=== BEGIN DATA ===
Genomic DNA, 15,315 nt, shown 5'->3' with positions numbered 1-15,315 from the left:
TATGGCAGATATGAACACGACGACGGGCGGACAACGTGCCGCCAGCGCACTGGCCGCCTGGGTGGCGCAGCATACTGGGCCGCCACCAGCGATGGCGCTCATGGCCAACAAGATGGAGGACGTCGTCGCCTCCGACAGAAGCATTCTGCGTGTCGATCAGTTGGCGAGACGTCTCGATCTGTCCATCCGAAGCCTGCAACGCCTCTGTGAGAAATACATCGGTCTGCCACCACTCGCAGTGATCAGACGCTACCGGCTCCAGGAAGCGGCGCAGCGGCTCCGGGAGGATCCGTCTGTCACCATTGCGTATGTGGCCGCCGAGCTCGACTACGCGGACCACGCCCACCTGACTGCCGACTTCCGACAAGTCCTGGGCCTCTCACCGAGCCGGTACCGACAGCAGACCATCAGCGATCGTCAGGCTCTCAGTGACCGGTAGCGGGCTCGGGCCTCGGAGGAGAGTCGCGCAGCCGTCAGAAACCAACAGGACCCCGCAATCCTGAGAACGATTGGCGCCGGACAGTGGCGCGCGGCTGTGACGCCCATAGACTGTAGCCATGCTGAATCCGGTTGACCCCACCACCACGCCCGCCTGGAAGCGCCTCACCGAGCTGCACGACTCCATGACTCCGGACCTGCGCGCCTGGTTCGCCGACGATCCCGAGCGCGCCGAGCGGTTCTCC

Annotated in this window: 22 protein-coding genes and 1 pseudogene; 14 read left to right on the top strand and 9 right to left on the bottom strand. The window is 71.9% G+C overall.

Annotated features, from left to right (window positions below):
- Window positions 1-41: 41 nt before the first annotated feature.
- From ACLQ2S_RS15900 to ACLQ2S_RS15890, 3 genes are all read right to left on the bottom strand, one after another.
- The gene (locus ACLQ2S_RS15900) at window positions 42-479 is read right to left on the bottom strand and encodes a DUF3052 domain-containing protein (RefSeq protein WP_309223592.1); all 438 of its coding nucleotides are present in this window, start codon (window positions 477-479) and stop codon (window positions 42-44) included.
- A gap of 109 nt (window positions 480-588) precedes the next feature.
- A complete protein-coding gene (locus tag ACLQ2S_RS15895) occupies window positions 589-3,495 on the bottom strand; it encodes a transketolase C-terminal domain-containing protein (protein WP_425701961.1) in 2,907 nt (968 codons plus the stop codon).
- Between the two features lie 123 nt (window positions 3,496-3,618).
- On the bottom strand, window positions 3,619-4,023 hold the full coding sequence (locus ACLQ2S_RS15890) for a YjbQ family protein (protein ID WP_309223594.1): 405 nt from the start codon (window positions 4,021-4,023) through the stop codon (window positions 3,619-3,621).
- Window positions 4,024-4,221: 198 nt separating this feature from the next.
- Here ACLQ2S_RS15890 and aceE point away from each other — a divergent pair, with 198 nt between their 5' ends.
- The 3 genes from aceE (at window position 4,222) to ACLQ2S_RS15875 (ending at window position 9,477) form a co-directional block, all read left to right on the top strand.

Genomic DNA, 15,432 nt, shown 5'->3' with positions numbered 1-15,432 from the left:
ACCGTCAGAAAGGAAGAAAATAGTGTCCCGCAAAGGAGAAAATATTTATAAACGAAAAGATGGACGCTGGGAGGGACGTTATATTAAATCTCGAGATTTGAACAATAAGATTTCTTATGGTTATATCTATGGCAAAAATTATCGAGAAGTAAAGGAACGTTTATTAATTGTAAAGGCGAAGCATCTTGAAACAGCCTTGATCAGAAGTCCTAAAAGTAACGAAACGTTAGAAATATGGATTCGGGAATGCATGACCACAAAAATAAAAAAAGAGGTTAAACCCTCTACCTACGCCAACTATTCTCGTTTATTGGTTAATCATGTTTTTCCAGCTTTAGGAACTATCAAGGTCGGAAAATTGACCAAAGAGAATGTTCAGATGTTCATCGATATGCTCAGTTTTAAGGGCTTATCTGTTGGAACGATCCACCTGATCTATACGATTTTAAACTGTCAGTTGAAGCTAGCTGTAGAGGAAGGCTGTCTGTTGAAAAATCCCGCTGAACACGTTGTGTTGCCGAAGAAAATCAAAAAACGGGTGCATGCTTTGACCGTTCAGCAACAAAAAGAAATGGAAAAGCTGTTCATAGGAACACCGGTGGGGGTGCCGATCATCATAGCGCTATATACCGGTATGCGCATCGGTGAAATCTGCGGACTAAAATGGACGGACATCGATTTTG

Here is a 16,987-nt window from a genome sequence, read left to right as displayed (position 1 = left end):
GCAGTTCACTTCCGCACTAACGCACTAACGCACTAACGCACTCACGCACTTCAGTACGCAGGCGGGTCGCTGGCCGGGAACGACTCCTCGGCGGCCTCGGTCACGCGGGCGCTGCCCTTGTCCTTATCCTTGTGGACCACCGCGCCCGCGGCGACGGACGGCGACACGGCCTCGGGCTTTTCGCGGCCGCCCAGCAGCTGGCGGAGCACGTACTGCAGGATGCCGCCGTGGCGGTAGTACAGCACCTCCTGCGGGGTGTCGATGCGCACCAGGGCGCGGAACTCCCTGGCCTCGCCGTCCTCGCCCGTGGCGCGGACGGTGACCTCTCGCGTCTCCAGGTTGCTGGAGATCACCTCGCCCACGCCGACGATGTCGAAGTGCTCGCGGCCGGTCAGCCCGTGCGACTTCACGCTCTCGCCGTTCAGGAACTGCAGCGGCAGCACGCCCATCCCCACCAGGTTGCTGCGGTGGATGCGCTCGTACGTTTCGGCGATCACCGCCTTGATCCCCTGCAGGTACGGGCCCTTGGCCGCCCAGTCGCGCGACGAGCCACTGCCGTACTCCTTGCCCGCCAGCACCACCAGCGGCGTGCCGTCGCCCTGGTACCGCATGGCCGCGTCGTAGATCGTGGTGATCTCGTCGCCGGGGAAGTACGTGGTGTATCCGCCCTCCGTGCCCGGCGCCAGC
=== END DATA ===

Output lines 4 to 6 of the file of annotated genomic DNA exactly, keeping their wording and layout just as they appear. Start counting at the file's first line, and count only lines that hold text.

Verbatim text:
Annotated features, from left to right (window positions below):
- Window positions 1-41: 41 nt before the first annotated feature.
- From ACLQ2S_RS15900 to ACLQ2S_RS15890, 3 genes are all read right to left on the bottom strand, one after another.